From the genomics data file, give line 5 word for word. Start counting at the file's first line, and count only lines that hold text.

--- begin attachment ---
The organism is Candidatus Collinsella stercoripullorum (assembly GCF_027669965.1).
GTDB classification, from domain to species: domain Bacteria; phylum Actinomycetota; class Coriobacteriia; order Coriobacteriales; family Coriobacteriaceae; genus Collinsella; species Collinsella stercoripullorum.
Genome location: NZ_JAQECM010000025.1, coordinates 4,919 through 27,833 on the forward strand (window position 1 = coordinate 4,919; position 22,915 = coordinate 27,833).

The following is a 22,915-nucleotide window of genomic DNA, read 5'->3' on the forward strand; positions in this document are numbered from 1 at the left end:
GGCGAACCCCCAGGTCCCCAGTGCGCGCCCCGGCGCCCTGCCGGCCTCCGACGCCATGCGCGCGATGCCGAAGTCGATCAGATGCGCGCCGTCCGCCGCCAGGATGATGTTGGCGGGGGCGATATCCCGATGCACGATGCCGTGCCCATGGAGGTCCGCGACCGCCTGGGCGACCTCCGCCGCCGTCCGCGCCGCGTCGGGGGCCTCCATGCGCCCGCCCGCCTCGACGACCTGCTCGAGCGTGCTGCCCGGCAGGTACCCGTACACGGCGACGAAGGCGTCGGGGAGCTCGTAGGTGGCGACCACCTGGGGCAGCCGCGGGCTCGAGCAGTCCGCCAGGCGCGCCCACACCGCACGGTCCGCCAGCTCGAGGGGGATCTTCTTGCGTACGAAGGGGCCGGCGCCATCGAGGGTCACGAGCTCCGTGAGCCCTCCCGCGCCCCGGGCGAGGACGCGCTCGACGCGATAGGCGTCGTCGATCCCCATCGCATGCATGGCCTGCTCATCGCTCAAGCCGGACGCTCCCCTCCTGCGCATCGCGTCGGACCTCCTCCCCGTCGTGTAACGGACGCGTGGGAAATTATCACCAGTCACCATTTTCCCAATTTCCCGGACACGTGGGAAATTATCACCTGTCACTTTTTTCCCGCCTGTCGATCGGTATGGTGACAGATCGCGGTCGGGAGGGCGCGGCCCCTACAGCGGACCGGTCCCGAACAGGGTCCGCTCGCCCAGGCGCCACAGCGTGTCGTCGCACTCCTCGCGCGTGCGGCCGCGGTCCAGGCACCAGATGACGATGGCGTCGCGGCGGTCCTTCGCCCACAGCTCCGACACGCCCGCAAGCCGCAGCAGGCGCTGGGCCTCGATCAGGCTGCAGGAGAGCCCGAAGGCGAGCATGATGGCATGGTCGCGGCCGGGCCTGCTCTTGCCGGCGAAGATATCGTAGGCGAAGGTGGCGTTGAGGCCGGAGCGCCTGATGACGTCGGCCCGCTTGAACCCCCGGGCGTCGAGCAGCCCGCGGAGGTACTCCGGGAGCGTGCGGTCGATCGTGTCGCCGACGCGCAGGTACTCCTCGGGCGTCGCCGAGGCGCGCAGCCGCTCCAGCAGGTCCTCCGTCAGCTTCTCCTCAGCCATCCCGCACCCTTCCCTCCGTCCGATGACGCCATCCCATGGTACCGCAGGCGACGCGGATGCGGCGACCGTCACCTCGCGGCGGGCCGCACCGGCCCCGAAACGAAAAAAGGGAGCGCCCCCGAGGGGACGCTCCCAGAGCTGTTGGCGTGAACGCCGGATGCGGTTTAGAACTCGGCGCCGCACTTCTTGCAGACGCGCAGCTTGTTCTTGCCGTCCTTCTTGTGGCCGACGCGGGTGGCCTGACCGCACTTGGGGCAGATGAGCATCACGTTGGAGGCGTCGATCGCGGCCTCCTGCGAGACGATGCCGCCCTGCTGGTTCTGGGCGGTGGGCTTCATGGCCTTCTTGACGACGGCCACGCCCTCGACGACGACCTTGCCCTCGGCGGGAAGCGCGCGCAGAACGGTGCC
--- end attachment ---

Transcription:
GGCGAACCCCCAGGTCCCCAGTGCGCGCCCCGGCGCCCTGCCGGCCTCCGACGCCATGCGCGCGATGCCGAAGTCGATCAGATGCGCGCCGTCCGCCGCCAGGATGATGTTGGCGGGGGCGATATCCCGATGCACGATGCCGTGCCCATGGAGGTCCGCGACCGCCTGGGCGACCTCCGCCGCCGTCCGCGCCGCGTCGGGGGCCTCCATGCGCCCGCCCGCCTCGACGACCTGCTCGAGCGTGCTGCCCGGCAGGTACCCGTACACGGCGACGAAGGCGTCGGGGAGCTCGTAGGTGGCGACCACCTGGGGCAGCCGCGGGCTCGAGCAGTCCGCCAGGCGCGCCCACACCGCACGGTCCGCCAGCTCGAGGGGGATCTTCTTGCGTACGAAGGGGCCGGCGCCATCGAGGGTCACGAGCTCCGTGAGCCCTCCCGCGCCCCGGGCGAGGACGCGCTCGACGCGATAGGCGTCGTCGATCCCCATCGCATGCATGGCCTGCTCATCGCTCAAGCCGGACGCTCCCCTCCTGCGCATCGCGTCGGACCTCCTCCCCGTCGTGTAACGGACGCGTGGGAAATTATCACCAGTCACCATTTTCCCAATTTCCCGGACACGTGGGAAATTATCACCTGTCACTTTTTTCCCGCCTGTCGATCGGTATGGTGACAGATCGCGGTCGGGAGGGCGCGGCCCCTACAGCGGACCGGTCCCGAACAGGGTCCGCTCGCCCAGGCGCCACAGCGTGTCGTCGCACTCCTCGCGCGTGCGGCCGCGGTCCAGGCACCAGATGACGATGGCGTCGCGGCGGTCCTTCGCCCACAGCTCCGACACGCCCGCAAGCCGCAGCAGGCGCTGGGCCTCGATCAGGCTGCAGGAGAGCCCGAAGGCGAGCATGATGGCATGGTCGCGGCCGGGCCTGCTCTTGCCGGCGAAGATATCGTAGGCGAAGGTGGCGTTGAGGCCGGAGCGCCTGATGACGTCGGCCCGCTTGAACCCCCGGGCGTCGAGCAGCCCGCGGAGGTACTCCGGGAGCGTGCGGTCGATCGTGTCGCCGACGCGCAGGTACTCCTCGGGCGTCGCCGAGGCGCGCAGCCGCTCCAGCAGGTCCTCCGTCAGCTTCTCCTCAGCCATCCCGCACCCTTCCCTCCGTCCGATGACGCCATCCCATGGTACCGCAGGCGACGCGGATGCGGCGACCGTCACCTCGCGGCGGGCCGCACCGGCCCCGAAACGAAAAAAGGGAGCGCCCCCGAGGGGACGCTCCCAGAGCTGTTGGCGTGAACGCCGGATGCGGTTTAGAACTCGGCGCCGCACTTCTTGCAGACGCGCAGCTTGTTCTTGCCGTCCTTCTTGTGGCCGACGCGGGTGGCCTGACCGCACTTGGGGCAGATGAGCATCACGTTGGAGGCGTCGATCGCGGCCTCCTGCGAGACGATGCCGCCCTGCTGGTTCTGGGCGGTGGGCTTCATGGCCTTCTTGACGACGGCCACGCCCTCGACGACGACCTTGCCCTCGGCGGGAAGCGCGCGCAGAACGGTGCC